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About The Hesperian / (Lincoln, Neb.) 1885-1899 | View Entire Issue (Jan. 22, 1896)
TIJ K H i:s P K K I A N
Kans. & Neb. Fuel Co. 1008 0 Street.
Miss Ruth Pyrtle hns boon suffering
from an attack of quinzy.
Goal to burn. Charles B. Gregory, U.
of N. '91, sells all kinds of coal at 1100
0 street in in the basement of the Rich
ards block. Students are invited to call.
1330 O street. .las. Kolbach custom
I). T. Smith, .jeweler 1140 O street,
gives a liberal discount to all students
trading with him. Watch repairs a
The P. B. I). O. will meet on Friday
evening this week.
Do you eat to live or live to eat? In
either case go to Merchants Dining Hall,
11 and P. Meals at all hours; from 10c
Best work in the city. Merchant's
Mr. Robert Haile a teacher in the
li-ocii schools, was a university visitor
The Kansas & Nebraska Fuel Co. guar
antees its coal to be the best for the
Call and see us in our new shop at 1 144
O street. T?. & C.
H. P. Leavitt, '90 of Omaha, is renew
ing university acquaintances -this week.
H. P. is serving on the United States
conrt jury. "
Merchant's Barber Shop. Good work
guaranteed. Brace Block.
If you want good coal and want it
cheap, call up telephone 335.
Mr. A. .1. Weaver '93, now of Salt
Lake City, Utah, called at the university
last week. Ajax is still trying to look
The University Glee Club has this
week to give a series of entertain ments.
They will probably visit Nebraska City
and the State Normal School at Peru
The Faculty Ladies' Club will give a
reception in the Art Rooms of the
Library building Saturday evening, Jan
The Expansion of Europe.
Dean Li. P. dudson of Chicago Uni
versity lectured in the chapel, Tuesday
evening. University and high school
people formed the greater part of the au
dience. Several members of the univer
sity faenlty were among the dean's hom
ers. The speaker thought the spread of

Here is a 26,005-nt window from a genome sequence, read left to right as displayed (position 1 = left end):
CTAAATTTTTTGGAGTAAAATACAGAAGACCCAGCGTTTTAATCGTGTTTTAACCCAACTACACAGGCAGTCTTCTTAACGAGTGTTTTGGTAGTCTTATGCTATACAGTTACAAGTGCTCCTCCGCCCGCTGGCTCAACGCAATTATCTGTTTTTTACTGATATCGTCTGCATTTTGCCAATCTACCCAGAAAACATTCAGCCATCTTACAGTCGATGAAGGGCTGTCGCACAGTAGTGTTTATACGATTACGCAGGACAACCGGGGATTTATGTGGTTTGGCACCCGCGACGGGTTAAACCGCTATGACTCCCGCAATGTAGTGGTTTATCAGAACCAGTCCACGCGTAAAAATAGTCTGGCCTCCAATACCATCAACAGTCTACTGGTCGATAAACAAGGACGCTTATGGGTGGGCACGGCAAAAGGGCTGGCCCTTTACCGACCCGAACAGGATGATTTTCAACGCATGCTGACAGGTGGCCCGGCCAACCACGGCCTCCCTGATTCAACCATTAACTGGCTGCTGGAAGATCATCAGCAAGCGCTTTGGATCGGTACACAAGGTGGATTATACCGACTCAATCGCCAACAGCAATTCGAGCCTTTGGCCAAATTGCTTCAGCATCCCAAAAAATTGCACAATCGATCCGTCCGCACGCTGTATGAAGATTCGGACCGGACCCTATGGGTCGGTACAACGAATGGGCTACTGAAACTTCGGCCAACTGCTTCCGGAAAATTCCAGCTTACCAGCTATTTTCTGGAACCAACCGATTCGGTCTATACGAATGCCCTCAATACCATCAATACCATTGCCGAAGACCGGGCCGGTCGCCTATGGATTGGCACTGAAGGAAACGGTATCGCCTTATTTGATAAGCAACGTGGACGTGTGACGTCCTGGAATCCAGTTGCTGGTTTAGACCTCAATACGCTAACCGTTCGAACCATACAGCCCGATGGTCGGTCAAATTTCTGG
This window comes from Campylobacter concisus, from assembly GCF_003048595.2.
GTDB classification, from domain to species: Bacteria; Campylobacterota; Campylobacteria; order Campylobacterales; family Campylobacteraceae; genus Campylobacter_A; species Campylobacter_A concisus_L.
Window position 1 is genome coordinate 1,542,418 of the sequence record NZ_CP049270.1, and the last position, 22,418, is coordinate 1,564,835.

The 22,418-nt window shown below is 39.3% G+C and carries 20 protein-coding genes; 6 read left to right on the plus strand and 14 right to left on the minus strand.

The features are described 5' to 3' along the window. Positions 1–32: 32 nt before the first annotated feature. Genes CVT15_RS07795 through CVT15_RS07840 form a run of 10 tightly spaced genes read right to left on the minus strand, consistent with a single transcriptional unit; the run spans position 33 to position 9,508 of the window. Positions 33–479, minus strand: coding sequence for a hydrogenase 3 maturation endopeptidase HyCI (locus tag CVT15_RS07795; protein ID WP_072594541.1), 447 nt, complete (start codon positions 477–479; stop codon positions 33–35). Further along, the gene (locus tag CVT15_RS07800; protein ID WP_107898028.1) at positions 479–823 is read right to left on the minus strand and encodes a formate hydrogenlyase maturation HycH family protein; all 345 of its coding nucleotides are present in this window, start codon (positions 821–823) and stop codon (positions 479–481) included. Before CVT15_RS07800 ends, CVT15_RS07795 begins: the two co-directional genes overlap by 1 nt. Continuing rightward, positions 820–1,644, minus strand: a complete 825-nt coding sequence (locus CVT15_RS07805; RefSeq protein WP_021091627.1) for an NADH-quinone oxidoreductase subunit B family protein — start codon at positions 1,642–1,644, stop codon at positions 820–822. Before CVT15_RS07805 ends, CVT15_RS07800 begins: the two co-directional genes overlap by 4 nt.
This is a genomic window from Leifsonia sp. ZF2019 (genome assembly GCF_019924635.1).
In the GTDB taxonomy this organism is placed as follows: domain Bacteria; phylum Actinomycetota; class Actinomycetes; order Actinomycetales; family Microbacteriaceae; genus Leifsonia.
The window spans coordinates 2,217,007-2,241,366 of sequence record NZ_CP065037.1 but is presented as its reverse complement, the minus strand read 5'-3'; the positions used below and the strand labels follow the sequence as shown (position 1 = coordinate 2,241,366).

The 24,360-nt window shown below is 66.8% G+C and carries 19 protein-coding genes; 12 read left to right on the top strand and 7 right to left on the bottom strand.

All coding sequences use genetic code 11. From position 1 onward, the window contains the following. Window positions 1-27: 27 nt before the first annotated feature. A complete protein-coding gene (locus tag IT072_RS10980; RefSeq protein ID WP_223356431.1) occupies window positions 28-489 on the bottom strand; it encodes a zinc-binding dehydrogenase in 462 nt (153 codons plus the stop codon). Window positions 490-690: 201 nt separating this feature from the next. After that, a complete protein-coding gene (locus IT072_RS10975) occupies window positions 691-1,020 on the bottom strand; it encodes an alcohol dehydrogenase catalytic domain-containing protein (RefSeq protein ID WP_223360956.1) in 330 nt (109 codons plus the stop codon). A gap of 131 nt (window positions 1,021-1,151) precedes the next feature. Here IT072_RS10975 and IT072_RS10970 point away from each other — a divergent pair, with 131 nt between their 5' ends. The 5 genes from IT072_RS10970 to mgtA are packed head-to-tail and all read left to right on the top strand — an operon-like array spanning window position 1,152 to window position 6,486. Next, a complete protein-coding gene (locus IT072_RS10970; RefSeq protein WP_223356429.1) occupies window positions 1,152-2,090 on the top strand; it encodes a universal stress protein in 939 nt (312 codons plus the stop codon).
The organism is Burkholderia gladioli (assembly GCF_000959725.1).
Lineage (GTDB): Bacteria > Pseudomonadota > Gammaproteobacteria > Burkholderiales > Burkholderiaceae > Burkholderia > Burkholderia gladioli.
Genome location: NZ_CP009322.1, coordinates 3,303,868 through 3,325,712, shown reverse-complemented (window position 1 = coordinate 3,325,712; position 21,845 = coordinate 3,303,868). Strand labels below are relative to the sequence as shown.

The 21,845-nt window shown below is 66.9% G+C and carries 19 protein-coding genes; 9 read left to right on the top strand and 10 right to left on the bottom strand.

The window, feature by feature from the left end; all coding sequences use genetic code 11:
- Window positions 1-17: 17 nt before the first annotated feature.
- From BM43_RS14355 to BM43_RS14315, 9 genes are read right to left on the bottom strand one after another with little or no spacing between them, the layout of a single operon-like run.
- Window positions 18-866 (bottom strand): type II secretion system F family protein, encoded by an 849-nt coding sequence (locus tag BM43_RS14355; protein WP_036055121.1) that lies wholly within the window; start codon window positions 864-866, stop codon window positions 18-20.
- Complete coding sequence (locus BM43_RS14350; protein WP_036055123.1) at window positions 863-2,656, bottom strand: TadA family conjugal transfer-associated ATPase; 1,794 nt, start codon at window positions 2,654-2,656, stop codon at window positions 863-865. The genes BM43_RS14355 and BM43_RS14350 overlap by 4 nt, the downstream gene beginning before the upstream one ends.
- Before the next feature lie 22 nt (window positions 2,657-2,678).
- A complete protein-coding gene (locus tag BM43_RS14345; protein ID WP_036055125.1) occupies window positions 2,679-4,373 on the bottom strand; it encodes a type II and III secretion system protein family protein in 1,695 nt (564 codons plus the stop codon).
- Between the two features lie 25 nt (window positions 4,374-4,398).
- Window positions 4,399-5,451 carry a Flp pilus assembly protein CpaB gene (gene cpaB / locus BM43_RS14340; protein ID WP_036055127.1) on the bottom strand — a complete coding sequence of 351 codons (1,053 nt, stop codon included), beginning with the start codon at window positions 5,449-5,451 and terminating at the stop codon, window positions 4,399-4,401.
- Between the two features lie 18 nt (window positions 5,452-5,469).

European civilization in the last live
centuries was marvelous. He urged that
the great motive for all. this vn the love
of money, or in one word commerce.
Da Gama sailing around the ('ape of
Good Hope in 149.9, and thus opening
Oriental trade to Europe, was declared
the first epoch in the spread of European
civilization. The second epoch brought
th palmy days of Spain and Portugal,
a Hood of precious metals came upon
Spain and itprovod her ruin. I'orluijiuw
trade ultimately killed that with Turkey
and Egypt, from Italy. England and
Holland profited by this commercial rev
olution. The planting of colonies occupied the
greater part of the seventeenth century.
During this century of national rivalry
Holland became the first commercial
nation of Europe. England began east
ern commerce about this time, and dur
ing the eighteenth century proved n com
During the last ern, transportation ha
effected marvels. Australia and Canton
arc as near London to-day as Vcii'k'o vjw
in Columbus' time.
Dean dudsou's lecture on 'Tln 'l'l'ITI'
tonal Expansion of Europe" is l'm
prehensivo summary of the movcirieii fc
of exploring, conquesting and colonrtng
nations in the last 500 years. '''
lecturer evinced not merely the peH8s'
ion of a number of facts but a clear con
ception of the principles underlying
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